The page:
So, when you know your audience and where they are, consider each individual channel and how people communicate – it won’t be the same across all channels. Again, research, listening and learning are key.

The Content:

social-media-contentImage source: http://www.socialnomics.net/2013/11/15/killer-social-media-marketing-strategies-to-leverage-your-online-presence/

The content will largely be defined by your overall business strategy and the research you’ve done about each of the channels and audiences. Matching them is tricky, but the hard work will pay off here. Just because you want to “sell” something, doesn’t mean people want to hear it. But it is feasible they do want to hear from your business. Becoming the “Trusted advisor” on social media is usually a good tactic. Offering advice / information / expertise on relevant topics is a good way to build trust with the community and audience – but trust and respect need to be earned, it’s not given, nor should it be expected.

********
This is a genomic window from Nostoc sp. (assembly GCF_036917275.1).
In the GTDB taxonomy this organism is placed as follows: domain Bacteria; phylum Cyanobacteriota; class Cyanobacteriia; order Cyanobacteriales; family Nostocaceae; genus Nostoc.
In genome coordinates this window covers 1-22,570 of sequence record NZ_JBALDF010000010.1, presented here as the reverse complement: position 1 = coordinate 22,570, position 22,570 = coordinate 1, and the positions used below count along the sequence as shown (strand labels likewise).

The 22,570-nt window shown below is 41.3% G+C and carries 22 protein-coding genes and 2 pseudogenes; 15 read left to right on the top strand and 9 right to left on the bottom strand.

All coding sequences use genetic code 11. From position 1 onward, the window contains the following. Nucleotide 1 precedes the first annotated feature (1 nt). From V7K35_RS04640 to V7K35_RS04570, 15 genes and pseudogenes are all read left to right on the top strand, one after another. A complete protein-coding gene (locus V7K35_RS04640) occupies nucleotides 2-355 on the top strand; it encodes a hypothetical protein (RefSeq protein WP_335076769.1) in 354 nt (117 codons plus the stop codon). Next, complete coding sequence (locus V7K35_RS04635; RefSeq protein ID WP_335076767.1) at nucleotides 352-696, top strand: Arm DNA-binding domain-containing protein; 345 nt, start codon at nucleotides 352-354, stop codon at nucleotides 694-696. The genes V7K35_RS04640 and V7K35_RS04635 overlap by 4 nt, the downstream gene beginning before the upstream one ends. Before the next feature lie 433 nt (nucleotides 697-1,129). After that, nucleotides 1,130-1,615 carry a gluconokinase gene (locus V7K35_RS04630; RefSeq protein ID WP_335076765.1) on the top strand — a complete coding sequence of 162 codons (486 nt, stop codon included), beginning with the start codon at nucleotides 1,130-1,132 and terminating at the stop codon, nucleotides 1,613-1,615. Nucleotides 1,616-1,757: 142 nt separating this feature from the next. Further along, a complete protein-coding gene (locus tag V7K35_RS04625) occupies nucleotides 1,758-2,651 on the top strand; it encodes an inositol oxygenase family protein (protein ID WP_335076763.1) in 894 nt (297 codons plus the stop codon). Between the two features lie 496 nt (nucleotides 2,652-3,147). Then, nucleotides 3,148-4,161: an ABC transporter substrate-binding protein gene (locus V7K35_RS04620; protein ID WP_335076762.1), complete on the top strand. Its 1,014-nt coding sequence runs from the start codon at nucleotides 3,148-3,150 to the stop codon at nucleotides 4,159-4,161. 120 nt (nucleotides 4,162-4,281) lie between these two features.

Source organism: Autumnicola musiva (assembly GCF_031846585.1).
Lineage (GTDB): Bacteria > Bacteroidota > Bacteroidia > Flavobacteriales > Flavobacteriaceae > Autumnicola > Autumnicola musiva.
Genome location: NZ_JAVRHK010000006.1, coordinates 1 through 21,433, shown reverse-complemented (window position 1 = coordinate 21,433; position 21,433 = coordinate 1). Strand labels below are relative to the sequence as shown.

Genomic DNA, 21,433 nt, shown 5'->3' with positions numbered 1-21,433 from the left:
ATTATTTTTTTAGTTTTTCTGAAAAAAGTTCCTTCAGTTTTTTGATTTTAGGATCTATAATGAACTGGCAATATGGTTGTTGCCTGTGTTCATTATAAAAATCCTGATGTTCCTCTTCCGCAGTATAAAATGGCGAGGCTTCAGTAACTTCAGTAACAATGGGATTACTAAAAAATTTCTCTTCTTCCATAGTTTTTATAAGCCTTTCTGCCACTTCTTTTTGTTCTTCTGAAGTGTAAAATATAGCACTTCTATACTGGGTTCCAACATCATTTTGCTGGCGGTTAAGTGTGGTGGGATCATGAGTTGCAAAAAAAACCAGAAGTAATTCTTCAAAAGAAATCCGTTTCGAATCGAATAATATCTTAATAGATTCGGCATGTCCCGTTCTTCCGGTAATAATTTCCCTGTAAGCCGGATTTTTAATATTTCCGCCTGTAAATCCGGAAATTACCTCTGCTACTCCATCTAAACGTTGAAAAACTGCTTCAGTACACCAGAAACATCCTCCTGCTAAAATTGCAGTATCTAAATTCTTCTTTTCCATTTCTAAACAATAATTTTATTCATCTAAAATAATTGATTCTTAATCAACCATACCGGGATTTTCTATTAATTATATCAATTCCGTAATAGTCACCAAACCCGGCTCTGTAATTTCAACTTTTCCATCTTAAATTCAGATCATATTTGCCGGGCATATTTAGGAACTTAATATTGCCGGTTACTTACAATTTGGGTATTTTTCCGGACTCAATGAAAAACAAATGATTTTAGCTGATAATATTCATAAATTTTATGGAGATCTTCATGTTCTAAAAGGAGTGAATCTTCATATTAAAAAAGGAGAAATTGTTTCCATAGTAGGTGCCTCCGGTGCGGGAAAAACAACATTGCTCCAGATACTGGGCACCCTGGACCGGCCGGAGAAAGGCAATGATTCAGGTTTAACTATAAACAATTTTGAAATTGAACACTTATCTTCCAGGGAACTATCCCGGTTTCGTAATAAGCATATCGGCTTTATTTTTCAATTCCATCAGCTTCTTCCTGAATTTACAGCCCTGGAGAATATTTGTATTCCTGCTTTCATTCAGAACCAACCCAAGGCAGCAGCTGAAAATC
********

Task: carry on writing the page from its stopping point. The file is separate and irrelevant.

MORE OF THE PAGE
Listen to the audience, see what conversations they’re having, join in only if you’ve got something of value to add and don’t force your opinion. Your initial research will guide you towards the right content, but it’s important you listen. As previously mentioned, people don’t go on social media to be marketed to, but they will engage and share with businesses as long as it’s in their interests to do so. Social media is their space, not yours, they decide who, when, what and where – you don’t.

The Matrix

the-matrix-social-media-targettingImage source: https://en.wikipedia.org/wiki/Matrix_digital_rain